Several years later, we came upon Mr. Smart while strolling down the beach on Kauai. We sat on the beach and talked in the shadow of his penthouse condominium. During the conversation, he stated that he had been wiped out. He was flat broke. He was a kept man – a well kept man.

Two Trusts

Whether your estate is a big one or a small one, psychologically you are very attached to what you “own.” Most couples feel that they are in a common enterprise, the family, and that their assets are all in “one pot.”
The joint trust, where all assets are held in one trust until the death of one of the spouses, works well, because it preserves the “one pot” way of life the couple is used to having. The two trust system, however, appears to be cleaner and simple asset protection planning.

In the two trust system, two separate trust documents are actually created – one for each spouse. Both trusts are living revocable trusts. They have been funded and managed as separate trusts. The property in the trusts avoids probate, and a full exemption equivalent can be sheltered from estate taxes at the state level on the death of the first spouse with no actual tax being paid, just as it can be sheltered in the joint living revocable trust that splits into an A-B Trust upon the first death of a spouse. In establishing the two trusts, the husband creates one trust acting as grantor and is named as trustee and beneficiary. The wife creates the other trust acting as grantor and is named trustee and beneficiary. The property in each trust is, of course, owned by the trust and controlled by the trustee to be used for the benefit of the beneficiaries named in the trust. The husband is usually named to receive the benefit of the wife’s trust after she dies and vice versa. Other than the benefit that arises after the death of the grantor, in most states each spouse has no legal interest in the other’s trust.

Upon the death of the husband or wife, the trust he or she created becomes irrevocable  in a simple asset protection move. The property in the trust will be taxed at the grantor’s death – unless the property is transferred to the surviving spouse or the surviving spouse’s trust using the “marital deduction.” The trust papers are written to retain up to the exemption equivalent amount in the deceased spouse’s trust. Thus, the maximum exemption equivalent amount is protected in the deceased spouse’s trust, which is now irrevocable. The surviving spouse’s trust goes on as a revocable trust.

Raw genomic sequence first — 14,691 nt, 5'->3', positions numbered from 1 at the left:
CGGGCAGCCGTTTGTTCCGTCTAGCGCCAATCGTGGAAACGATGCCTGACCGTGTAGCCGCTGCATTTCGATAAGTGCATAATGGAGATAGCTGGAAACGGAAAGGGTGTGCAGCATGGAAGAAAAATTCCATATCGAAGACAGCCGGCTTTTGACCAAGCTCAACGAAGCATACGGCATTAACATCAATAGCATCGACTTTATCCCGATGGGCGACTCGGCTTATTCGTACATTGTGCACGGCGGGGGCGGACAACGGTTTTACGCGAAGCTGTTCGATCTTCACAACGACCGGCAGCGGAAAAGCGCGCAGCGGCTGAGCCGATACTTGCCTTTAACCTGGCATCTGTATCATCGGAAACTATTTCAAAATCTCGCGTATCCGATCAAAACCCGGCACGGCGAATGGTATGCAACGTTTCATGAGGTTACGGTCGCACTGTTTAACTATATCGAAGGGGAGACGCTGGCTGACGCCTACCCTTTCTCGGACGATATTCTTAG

As long as the wife is alive, her husband has no legal interest in her trust. That means the property in her trust is, in theory, protected from his legal problems. Can you see the power in what that means?

Double Protection

Use two individual trusts – one trust for you and one for your spouse is a simple asset protection move. The two trusts can be created using the two trust system or using a joint trust which establishes separate trust divisions – one for you and one for your spouse. Divide the wealth evenly or stack the wealth with the spouse (the spouse’s trust) that is least likely to be exposed to legal attack. A spouse that is a professional or runs a business is especially open to attack, so plan on stacking the wealth in favor of the other spouse.

If one spouse is attacked by someone through a lawsuit, the other spouse’s trust is beyond the reach of the suit, as long as the other spouse cannot be drawn into the lawsuit. This works very well, unless you live in one of the eight community property states, where the separation of property between husband and wife becomes more difficult.

Dividing the estate into two trusts is not a total protection if one spouse gets sued, but it can certainly help protect half of the estate. It is a step which is easy to take. It can be a futile effort in some cases, but in many other cases, it can save a family’s financial future. The concept of dividing risk between spouses can be extended to children (even in community property states). The concept of  simple asset protection by moving ownership is discussed in detail in our book, Protecting Your Financial Future.